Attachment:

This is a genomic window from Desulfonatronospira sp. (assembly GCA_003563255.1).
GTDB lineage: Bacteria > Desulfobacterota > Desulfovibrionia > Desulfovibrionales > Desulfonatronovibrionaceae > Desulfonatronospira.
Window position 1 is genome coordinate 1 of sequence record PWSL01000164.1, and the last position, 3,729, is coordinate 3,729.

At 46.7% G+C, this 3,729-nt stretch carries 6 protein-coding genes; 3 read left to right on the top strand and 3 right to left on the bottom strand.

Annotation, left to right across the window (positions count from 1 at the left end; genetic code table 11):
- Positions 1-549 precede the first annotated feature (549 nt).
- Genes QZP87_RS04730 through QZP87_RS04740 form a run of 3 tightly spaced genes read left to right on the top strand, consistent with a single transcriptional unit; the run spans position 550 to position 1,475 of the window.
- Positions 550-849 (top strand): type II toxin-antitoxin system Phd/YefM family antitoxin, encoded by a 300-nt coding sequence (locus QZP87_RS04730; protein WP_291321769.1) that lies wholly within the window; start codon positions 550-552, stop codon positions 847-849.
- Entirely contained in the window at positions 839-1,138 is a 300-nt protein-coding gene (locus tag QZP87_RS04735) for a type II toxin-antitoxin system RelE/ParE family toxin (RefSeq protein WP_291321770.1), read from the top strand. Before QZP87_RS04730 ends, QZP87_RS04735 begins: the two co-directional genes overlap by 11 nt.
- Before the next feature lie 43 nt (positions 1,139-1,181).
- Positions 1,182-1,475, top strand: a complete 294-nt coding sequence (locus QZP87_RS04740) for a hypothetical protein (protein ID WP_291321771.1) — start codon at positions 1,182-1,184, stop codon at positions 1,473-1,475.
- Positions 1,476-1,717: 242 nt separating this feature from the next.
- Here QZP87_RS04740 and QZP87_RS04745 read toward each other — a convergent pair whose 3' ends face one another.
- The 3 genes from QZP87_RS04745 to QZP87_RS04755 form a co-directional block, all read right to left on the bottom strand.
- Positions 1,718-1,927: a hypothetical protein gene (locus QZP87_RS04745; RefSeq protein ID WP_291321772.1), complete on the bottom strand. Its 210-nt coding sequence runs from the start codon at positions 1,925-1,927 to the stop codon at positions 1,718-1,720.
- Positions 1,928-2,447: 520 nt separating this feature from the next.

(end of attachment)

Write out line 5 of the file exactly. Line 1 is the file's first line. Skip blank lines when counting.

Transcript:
Annotation, left to right across the window (positions count from 1 at the left end; genetic code table 11):